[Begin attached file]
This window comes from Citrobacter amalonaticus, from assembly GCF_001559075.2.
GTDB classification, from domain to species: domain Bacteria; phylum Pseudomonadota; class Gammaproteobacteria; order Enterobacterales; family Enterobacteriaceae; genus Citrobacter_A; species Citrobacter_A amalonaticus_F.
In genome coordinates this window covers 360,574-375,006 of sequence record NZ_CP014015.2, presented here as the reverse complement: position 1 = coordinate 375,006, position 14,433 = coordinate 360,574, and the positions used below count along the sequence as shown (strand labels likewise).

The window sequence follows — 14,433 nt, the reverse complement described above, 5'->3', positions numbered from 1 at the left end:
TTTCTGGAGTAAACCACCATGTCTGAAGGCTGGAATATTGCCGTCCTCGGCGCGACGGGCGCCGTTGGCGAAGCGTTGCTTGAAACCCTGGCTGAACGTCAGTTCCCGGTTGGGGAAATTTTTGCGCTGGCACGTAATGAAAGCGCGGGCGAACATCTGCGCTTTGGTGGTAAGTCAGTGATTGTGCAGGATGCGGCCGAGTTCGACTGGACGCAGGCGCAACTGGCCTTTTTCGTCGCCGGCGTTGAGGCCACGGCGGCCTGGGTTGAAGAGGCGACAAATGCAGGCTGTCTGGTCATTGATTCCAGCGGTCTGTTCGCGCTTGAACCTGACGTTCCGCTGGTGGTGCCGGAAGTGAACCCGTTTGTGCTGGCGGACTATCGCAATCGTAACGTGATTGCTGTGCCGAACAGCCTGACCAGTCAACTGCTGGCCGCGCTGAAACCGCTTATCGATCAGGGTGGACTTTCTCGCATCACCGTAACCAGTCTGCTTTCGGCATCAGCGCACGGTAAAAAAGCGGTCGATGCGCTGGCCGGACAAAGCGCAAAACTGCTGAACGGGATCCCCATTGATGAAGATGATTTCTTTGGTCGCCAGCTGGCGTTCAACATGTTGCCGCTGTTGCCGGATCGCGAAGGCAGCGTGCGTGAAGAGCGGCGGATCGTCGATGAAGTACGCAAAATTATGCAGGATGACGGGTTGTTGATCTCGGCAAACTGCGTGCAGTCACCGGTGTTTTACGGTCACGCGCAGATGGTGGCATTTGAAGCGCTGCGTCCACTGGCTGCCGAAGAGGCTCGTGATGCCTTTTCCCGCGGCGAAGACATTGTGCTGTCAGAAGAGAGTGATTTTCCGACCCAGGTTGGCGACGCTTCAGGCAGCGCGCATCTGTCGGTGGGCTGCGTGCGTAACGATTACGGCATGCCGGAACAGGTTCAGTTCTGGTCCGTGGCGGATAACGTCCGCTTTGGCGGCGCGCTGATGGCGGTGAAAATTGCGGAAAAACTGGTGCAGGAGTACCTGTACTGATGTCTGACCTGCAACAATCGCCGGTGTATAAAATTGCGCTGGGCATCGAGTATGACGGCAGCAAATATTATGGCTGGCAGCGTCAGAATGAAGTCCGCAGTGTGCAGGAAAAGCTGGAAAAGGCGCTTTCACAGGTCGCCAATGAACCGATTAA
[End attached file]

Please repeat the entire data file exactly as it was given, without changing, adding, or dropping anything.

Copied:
This window comes from Citrobacter amalonaticus, from assembly GCF_001559075.2.
GTDB classification, from domain to species: domain Bacteria; phylum Pseudomonadota; class Gammaproteobacteria; order Enterobacterales; family Enterobacteriaceae; genus Citrobacter_A; species Citrobacter_A amalonaticus_F.
In genome coordinates this window covers 360,574-375,006 of sequence record NZ_CP014015.2, presented here as the reverse complement: position 1 = coordinate 375,006, position 14,433 = coordinate 360,574, and the positions used below count along the sequence as shown (strand labels likewise).

The window sequence follows — 14,433 nt, the reverse complement described above, 5'->3', positions numbered from 1 at the left end:
TTTCTGGAGTAAACCACCATGTCTGAAGGCTGGAATATTGCCGTCCTCGGCGCGACGGGCGCCGTTGGCGAAGCGTTGCTTGAAACCCTGGCTGAACGTCAGTTCCCGGTTGGGGAAATTTTTGCGCTGGCACGTAATGAAAGCGCGGGCGAACATCTGCGCTTTGGTGGTAAGTCAGTGATTGTGCAGGATGCGGCCGAGTTCGACTGGACGCAGGCGCAACTGGCCTTTTTCGTCGCCGGCGTTGAGGCCACGGCGGCCTGGGTTGAAGAGGCGACAAATGCAGGCTGTCTGGTCATTGATTCCAGCGGTCTGTTCGCGCTTGAACCTGACGTTCCGCTGGTGGTGCCGGAAGTGAACCCGTTTGTGCTGGCGGACTATCGCAATCGTAACGTGATTGCTGTGCCGAACAGCCTGACCAGTCAACTGCTGGCCGCGCTGAAACCGCTTATCGATCAGGGTGGACTTTCTCGCATCACCGTAACCAGTCTGCTTTCGGCATCAGCGCACGGTAAAAAAGCGGTCGATGCGCTGGCCGGACAAAGCGCAAAACTGCTGAACGGGATCCCCATTGATGAAGATGATTTCTTTGGTCGCCAGCTGGCGTTCAACATGTTGCCGCTGTTGCCGGATCGCGAAGGCAGCGTGCGTGAAGAGCGGCGGATCGTCGATGAAGTACGCAAAATTATGCAGGATGACGGGTTGTTGATCTCGGCAAACTGCGTGCAGTCACCGGTGTTTTACGGTCACGCGCAGATGGTGGCATTTGAAGCGCTGCGTCCACTGGCTGCCGAAGAGGCTCGTGATGCCTTTTCCCGCGGCGAAGACATTGTGCTGTCAGAAGAGAGTGATTTTCCGACCCAGGTTGGCGACGCTTCAGGCAGCGCGCATCTGTCGGTGGGCTGCGTGCGTAACGATTACGGCATGCCGGAACAGGTTCAGTTCTGGTCCGTGGCGGATAACGTCCGCTTTGGCGGCGCGCTGATGGCGGTGAAAATTGCGGAAAAACTGGTGCAGGAGTACCTGTACTGATGTCTGACCTGCAACAATCGCCGGTGTATAAAATTGCGCTGGGCATCGAGTATGACGGCAGCAAATATTATGGCTGGCAGCGTCAGAATGAAGTCCGCAGTGTGCAGGAAAAGCTGGAAAAGGCGCTTTCACAGGTCGCCAATGAACCGATTAA